What level of oversight does the Board have on CSR strategies and actions?

CSR matters are discussed at a number of different levels within the organisation depending on the particular issues and the expertise and level of decision-making required. For example, we create multi-function working groups to work on specific projects, the Group Investment Committee assesses major investment proposals which may have CSR or reputational matters to address and the Audit and CSR Committees receive reports on strategic issues and have the opportunity to input to and challenge CSR activities.

Where matters of conduct are identified – such as in the case of the Electronic Monitoring contracts in the UK in 2013 – the board has very clear oversight of the key issues, investigations conducted on behalf of the company and involvement in discussions relating to actions taken as a result of any conduct issues.

We have regular CSR Committee meetings which are attended by three or four board members and senior representatives from key functions across the group. We receive regular reports on important matters such as health and safety and whistle-blowing and ad hoc reports and discussions on priorities, issues or initiatives which arise throughout the year.

We have regular direct contact with the socially responsible investment (SRI) community, which includes at least one group meeting each year which is chaired directly by me, the Chair of the CSR Committee.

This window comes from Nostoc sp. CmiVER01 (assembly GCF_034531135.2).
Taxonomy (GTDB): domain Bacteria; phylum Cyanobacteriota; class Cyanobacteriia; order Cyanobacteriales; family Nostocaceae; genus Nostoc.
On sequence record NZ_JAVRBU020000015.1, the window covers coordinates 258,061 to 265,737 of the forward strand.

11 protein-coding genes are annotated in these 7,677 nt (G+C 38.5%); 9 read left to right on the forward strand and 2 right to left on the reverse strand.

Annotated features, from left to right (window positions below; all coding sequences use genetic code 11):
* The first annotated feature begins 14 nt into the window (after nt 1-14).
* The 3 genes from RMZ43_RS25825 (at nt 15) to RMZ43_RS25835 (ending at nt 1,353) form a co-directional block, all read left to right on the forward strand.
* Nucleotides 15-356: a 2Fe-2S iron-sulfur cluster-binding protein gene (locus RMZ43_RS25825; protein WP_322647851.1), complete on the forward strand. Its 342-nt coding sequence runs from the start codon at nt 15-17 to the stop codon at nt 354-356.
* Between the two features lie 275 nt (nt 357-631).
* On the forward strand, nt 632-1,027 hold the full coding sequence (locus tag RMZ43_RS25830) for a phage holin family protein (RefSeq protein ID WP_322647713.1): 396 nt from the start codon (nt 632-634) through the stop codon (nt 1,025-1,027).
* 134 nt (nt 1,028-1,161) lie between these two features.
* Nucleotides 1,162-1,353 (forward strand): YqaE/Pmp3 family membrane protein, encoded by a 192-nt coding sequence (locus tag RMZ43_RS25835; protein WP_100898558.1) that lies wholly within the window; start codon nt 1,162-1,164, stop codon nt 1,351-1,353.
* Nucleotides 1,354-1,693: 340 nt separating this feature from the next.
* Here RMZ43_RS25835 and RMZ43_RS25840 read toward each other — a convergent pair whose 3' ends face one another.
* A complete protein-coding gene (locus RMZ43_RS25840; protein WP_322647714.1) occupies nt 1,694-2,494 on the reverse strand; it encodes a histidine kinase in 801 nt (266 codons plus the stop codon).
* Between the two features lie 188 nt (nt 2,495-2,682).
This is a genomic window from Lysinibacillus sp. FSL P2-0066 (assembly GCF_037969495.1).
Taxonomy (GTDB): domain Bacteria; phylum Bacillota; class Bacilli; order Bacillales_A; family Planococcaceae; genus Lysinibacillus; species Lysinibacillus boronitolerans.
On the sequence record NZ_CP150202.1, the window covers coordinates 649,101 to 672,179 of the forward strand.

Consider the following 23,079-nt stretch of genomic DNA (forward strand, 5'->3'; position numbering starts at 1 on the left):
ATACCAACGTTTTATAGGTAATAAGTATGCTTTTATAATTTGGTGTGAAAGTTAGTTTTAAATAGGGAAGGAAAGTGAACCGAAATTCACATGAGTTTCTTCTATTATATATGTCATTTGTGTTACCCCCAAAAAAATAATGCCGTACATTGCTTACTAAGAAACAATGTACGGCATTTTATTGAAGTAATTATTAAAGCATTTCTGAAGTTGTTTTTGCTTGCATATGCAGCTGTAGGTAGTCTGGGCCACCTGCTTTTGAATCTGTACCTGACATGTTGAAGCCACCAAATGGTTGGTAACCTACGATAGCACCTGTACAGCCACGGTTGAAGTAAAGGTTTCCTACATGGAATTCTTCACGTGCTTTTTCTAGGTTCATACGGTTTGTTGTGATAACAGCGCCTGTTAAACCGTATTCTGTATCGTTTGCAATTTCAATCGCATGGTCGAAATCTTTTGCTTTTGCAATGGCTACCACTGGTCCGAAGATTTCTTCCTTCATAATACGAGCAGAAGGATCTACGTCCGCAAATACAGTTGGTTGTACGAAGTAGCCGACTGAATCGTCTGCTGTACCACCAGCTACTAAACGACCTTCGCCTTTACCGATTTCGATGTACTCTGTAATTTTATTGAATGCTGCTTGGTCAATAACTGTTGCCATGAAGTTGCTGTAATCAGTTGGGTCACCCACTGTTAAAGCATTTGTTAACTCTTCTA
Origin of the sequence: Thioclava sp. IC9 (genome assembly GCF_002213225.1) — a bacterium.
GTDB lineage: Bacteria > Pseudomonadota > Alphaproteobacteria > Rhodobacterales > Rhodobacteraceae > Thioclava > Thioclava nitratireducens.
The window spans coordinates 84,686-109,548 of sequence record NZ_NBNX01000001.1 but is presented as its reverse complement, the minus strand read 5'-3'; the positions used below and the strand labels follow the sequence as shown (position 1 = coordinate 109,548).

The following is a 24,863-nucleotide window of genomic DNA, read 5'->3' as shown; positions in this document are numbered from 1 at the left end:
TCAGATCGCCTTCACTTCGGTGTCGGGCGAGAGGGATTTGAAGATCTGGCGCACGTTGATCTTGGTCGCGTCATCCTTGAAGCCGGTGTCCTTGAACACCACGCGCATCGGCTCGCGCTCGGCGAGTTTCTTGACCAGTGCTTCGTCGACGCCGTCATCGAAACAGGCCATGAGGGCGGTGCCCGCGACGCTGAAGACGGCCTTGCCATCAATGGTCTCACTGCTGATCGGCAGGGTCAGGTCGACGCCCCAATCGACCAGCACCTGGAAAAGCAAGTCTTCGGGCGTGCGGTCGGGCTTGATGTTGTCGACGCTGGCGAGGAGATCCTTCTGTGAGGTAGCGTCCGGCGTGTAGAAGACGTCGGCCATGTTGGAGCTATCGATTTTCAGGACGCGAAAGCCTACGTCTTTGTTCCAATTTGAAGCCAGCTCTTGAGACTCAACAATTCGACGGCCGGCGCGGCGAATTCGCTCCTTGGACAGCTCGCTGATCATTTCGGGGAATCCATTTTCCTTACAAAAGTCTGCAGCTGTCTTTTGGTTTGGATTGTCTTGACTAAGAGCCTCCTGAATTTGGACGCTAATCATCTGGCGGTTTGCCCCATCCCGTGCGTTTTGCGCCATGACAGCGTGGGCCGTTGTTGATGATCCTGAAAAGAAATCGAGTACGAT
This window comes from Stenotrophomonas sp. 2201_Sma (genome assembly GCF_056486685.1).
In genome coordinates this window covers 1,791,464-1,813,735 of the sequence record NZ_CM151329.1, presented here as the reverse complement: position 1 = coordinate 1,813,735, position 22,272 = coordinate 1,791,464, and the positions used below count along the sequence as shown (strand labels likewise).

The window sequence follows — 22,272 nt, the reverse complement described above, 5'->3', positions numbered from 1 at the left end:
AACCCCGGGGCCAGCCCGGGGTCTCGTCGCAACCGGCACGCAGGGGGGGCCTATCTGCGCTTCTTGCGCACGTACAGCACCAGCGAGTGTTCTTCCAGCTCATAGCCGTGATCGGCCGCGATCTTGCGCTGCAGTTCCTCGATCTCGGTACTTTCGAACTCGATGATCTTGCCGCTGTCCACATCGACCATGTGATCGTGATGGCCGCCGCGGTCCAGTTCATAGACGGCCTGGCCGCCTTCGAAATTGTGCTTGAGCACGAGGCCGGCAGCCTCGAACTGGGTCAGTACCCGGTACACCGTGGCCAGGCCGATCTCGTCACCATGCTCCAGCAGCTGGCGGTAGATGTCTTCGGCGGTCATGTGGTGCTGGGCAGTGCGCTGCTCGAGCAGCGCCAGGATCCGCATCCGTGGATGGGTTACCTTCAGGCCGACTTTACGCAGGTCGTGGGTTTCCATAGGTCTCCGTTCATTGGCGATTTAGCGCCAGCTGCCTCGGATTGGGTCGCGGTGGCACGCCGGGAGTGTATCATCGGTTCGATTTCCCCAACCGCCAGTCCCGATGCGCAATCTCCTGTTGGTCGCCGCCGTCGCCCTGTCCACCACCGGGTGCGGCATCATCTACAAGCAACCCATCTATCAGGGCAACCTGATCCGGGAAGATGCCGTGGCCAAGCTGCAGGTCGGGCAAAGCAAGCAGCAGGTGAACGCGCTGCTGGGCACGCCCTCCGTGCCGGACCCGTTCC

Our CSR materiality exercise incorporates feedback from a broad range of stakeholders, including socially responsible investment analysts, customers, and NGOs. This ensures that at board level we are receiving direct feedback on the company’s CSR performance which is fed into our CSR strategies and programmes.

How do you ensure that your CSR strategies are aligned to industry best practice?

In addition to our CSR materiality exercise and direct engagement with the SRI community, we focus on monitoring best practice in CSR.

We take part in forums and discussion groups such as the UN Global Compact, we meet with other companies with experience in key CSR areas to learn from others who have implemented similar programmes and we seek advice from relevant experts on specific matters when required.

For example, when we developed our human rights policy and guidance, we enlisted the help of Hugo Slim, a senior research fellow at the Oxford Institute for Ethics, Law and Armed Conflict to provide advice and guidance on its development and implementation. We sought further input from leading lights in human rights who had been involved directly in the development of the UN Guidelines for Business and Human Rights and other experts who could assess our plans and provide useful feedback.